In Honduras, the administration of Juan Orlando Hernández has imposed a 24-hour curfew and suspended basic rights, including freedom of expression and assembly, using the military and police to enforce measures. Meanwhile, authorities opened an online window to make it even easier for companies to obtain environmental permits, all of which happens in secret. Pedro Landa of the Reflection, Investigation and Communication Team, Honduras, reports: “This is just like 1998, when the mining law was passed in the wake of Hurricane Mitch, one of the biggest disasters to hit Honduras that took the lives of 20,000 people and left three million others homeless, with an economic impact that set us back 40 years. Today, in the midst of a global humanitarian emergency due to COVID-19, the illegitimate government of Juan Orlando Hernández is taking advantage of the crisis to put in place corrupt measures to favour mining”.
Elsewhere, companies are also securing regulatory changes to benefit them now and in the future, according to the analysis. In Brazil, a video released by the country’s Supreme Court revealed the Environment Minister stating that the pandemic is an “opportunity to deregulate environmental policy.” In the last two months, the Bolsonaro government has fired top environmental enforcement officers for controlling illegal mining in the Amazon, while giving out hundreds of concessions’ rights and moving to approve legislation to further open up indigenous territories to mining activities.
Nara Baré, coordinator of the Indigenous Organisations from the Brazilian Amazon (COIAB) reports: “Since Jair Bolsonaro took office, our indigenous lands are increasingly affected by predatory economic activities that threaten the integrity of our ancestral territories and the natural resources essential for our survival. With the COVID-19 crisis, the illegal activities of miners, loggers, drug traffickers, and other invaders, pose an even greater threat, because they can bring the virus to our territories and communities. For this reason, we demand that any economic activity in our territories be stopped immediately, to guarantee the protection of our children, women, men, youth, wise elders, and relatives in voluntary isolation”.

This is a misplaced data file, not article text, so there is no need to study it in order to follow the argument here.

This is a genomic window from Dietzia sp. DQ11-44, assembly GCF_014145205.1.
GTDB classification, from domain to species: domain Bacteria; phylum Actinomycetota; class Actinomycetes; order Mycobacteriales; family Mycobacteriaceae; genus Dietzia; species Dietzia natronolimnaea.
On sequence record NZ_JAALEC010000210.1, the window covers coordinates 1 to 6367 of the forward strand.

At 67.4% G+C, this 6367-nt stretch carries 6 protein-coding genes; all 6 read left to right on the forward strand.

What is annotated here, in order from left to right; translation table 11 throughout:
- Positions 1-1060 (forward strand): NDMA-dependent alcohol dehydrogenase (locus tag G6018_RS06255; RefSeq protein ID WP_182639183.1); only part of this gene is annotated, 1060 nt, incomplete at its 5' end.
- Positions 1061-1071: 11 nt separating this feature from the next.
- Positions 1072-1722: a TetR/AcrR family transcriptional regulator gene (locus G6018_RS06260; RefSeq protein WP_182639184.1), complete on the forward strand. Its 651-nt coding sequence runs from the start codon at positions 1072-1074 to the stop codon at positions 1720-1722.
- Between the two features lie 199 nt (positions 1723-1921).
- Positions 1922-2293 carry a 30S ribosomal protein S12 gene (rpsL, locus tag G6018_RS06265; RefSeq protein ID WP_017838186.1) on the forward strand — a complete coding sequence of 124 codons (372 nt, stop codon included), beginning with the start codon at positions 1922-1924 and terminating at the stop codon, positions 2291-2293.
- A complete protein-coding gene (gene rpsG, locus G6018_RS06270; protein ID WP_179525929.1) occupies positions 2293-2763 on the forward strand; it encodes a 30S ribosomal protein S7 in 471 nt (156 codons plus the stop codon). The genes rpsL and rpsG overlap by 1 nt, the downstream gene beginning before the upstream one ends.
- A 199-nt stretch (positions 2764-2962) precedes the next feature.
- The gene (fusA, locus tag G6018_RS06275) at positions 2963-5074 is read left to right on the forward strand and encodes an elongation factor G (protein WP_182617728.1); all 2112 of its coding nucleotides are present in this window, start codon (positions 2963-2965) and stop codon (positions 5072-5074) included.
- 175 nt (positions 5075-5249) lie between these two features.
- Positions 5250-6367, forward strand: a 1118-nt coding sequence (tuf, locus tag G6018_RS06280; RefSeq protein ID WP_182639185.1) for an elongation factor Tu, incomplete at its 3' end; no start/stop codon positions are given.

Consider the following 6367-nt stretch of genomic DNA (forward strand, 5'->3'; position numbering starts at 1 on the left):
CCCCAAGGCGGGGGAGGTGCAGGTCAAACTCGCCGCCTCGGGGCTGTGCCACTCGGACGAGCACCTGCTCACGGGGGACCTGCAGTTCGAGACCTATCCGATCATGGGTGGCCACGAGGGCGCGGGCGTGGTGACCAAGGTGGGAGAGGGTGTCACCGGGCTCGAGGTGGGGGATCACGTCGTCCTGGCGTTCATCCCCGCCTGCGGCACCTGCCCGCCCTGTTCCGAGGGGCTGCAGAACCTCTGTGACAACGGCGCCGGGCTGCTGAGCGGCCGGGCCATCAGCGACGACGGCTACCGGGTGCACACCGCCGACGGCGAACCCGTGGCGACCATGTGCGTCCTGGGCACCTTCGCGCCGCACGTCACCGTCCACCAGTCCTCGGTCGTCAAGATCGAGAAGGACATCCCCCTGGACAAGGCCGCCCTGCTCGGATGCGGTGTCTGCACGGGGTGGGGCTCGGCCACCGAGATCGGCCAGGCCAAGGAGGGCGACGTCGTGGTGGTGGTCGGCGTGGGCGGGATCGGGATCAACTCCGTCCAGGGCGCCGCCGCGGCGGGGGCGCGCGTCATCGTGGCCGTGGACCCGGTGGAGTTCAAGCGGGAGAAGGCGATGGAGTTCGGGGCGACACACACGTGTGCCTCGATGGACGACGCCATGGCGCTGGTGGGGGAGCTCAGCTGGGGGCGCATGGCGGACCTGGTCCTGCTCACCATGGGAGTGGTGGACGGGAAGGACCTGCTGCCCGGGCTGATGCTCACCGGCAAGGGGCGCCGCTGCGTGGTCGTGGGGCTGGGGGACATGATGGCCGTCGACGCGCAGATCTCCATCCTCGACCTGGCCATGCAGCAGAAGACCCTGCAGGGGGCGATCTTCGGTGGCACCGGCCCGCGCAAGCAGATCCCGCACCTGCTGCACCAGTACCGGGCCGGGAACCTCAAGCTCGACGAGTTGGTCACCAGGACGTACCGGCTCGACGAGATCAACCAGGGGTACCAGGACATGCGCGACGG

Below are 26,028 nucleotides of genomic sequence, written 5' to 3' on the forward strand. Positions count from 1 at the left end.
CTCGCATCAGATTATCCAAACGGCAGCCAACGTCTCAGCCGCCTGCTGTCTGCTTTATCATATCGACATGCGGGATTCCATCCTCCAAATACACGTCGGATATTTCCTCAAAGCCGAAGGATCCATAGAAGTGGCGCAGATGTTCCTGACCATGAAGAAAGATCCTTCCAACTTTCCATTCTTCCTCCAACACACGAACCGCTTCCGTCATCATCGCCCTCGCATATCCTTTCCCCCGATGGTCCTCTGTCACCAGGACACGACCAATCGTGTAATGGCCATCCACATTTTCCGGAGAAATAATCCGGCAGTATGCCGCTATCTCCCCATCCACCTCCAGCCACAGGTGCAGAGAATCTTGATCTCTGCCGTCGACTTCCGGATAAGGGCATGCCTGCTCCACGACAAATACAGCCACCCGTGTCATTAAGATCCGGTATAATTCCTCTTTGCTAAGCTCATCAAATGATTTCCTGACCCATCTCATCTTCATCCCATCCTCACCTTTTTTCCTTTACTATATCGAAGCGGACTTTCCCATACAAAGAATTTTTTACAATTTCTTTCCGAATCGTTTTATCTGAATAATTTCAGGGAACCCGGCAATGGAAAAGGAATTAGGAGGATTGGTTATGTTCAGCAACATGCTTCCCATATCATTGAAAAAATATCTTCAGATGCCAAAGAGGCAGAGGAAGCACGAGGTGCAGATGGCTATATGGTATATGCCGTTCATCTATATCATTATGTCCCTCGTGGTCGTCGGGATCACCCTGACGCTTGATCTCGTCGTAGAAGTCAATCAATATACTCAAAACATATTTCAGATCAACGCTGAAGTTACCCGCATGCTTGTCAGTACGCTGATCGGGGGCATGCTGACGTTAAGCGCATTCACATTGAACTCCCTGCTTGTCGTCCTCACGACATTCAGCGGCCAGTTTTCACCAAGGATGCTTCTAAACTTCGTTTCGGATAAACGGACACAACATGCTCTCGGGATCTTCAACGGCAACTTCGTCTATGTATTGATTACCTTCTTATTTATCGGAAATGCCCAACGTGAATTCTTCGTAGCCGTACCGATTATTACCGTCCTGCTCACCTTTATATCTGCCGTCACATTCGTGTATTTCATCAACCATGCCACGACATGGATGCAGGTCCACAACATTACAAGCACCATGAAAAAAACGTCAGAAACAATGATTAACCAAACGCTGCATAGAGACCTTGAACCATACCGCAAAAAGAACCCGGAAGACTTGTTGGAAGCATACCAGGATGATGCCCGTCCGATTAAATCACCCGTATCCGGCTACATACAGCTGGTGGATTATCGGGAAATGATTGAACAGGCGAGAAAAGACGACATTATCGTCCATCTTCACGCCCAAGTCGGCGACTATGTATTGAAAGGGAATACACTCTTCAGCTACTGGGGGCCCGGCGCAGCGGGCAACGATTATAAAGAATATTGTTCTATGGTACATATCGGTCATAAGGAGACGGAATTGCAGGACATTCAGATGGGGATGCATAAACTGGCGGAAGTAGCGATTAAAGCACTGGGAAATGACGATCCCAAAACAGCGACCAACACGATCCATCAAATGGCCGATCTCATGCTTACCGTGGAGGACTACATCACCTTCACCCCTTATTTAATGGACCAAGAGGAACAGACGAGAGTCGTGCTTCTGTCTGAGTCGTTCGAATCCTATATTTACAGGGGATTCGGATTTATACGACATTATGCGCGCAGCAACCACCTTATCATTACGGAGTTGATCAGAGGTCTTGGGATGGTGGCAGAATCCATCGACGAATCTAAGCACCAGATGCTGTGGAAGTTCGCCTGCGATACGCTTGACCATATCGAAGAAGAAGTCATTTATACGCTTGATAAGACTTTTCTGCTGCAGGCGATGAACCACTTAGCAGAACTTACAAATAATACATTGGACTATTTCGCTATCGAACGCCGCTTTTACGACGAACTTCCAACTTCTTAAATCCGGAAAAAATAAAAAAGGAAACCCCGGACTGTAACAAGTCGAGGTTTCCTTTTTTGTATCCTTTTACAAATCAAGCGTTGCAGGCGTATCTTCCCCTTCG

Overall, the stories captured in this report reveal that mining-affected people face multiple pandemics – health, economic, violence, militarisation, and corporate capture. They are all getting worse as the Covid-19 pandemic intersects with the predatory mining industry which they continue to battle to defend their land, water, health and livelihoods.
Kirsten Francescone of MiningWatch Canada, the lead producer of the report, says:
“Envisioning a way forward that will ensure good food, clean air and water, healthy communities and planetary survival cannot rely on mining corporations and their backers, who are driven by their ruthless pursuit of profits. However, the health-centred struggles and collective approaches of mining-affected communities and Indigenous peoples can help us to refocus on what is truly essential toward a healthier future for all”.The report, “Voices From the Ground: How the Global Mining Industry is Profiting from the COVID-19 Pandemic”, is available here.